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Tyshawn Sorey Takes the Before & After Challenge

Commentary from a trans-idiomatic drummer-composer

Tyshawn Sorey
Tyshawn Sorey

A Newark, N.J., native currently residing in Brooklyn, drummer-composer-pianist Tyshawn Sorey, 31, has emerged as a creative force in recent years as both a leader and as a sideman to the likes of Steve Coleman, Vijay Iyer, Wadada Leo Smith, Butch Morris, Muhal Richard Abrams and Dave Douglas. A protégé of composers Anthony Braxton and Alvin Lucier, both of whom he studied with at Wesleyan University, Sorey released his debut as a leader, the introspective two-CD set That/Not, in 2007 on the Firehouse 12 label. He followed with a minimalist, Zen-like approach to the guitar-bass-drums format on 2009’s Koan (482). His latest, Oblique – I on Pi Recordings, is a typically personal, cerebral affair that explores a wider range of dynamics and complexity than his previous outings. Made up of 10 pieces chosen from a collection of Sorey’s “41 Compositions,” it features alto saxophonist Loren Stillman, guitarist Todd Neufeld, bassist Chris Tordini and pianist John Escreet. “I developed that book of music for this band between 2002 and 2006,” he explains. “The funny thing is, the group stopped performing in 2007, and we only started coming together again just this year. So I was glad to be able to document this music with that group.”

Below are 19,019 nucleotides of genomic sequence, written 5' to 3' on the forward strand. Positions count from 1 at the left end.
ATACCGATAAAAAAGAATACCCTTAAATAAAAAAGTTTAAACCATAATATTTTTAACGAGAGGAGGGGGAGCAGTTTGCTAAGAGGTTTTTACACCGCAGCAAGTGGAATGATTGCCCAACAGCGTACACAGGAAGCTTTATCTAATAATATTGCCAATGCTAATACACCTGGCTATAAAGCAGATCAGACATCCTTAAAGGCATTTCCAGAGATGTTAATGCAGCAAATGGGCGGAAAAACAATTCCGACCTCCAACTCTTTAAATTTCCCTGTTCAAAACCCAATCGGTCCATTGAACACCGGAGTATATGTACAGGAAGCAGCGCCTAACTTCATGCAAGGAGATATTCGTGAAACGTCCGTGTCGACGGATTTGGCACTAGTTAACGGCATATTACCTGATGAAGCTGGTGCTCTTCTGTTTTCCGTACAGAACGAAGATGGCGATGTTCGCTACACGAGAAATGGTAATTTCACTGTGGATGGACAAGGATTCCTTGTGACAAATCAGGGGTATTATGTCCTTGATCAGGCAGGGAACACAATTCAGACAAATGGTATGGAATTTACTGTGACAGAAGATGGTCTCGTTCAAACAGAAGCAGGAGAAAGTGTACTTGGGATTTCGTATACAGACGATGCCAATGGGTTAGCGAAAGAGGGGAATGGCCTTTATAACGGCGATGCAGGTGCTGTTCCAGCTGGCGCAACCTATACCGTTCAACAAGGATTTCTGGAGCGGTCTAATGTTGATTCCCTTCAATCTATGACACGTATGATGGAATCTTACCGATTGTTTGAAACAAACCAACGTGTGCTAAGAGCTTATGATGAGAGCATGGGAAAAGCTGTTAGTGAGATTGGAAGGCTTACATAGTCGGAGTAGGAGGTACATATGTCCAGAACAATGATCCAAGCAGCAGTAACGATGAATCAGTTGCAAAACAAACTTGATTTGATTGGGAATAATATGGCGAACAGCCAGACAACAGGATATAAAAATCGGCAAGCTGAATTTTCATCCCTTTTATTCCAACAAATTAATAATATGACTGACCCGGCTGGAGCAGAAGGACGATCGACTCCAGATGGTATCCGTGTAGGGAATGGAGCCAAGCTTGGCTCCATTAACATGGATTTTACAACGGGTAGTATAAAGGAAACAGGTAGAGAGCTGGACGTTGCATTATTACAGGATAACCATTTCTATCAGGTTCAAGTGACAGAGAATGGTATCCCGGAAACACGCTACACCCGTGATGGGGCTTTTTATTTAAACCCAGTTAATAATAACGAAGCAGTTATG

A prolific composer, Sorey doesn’t distinguish between his writing and his work behind the kit. “It’s all in one package,” he says. “And even as a drummer I try to have a composerly intent. There are so many drummer-composers who came before me who are very important for me, and yet not a lot of people talk about them-people like Joe Chambers and Freddie Waits, for instance. People talk about their drumming but not their compositional output. So I think there needs to be some sort of development for drummer-composers to be able to present their work, sort of like what has been going on with FONT [Festival of New Trumpet Music]. Because too many times we’re often looked at as sidemen, or not musicians at all. For me, that’s not what I’m going for.”

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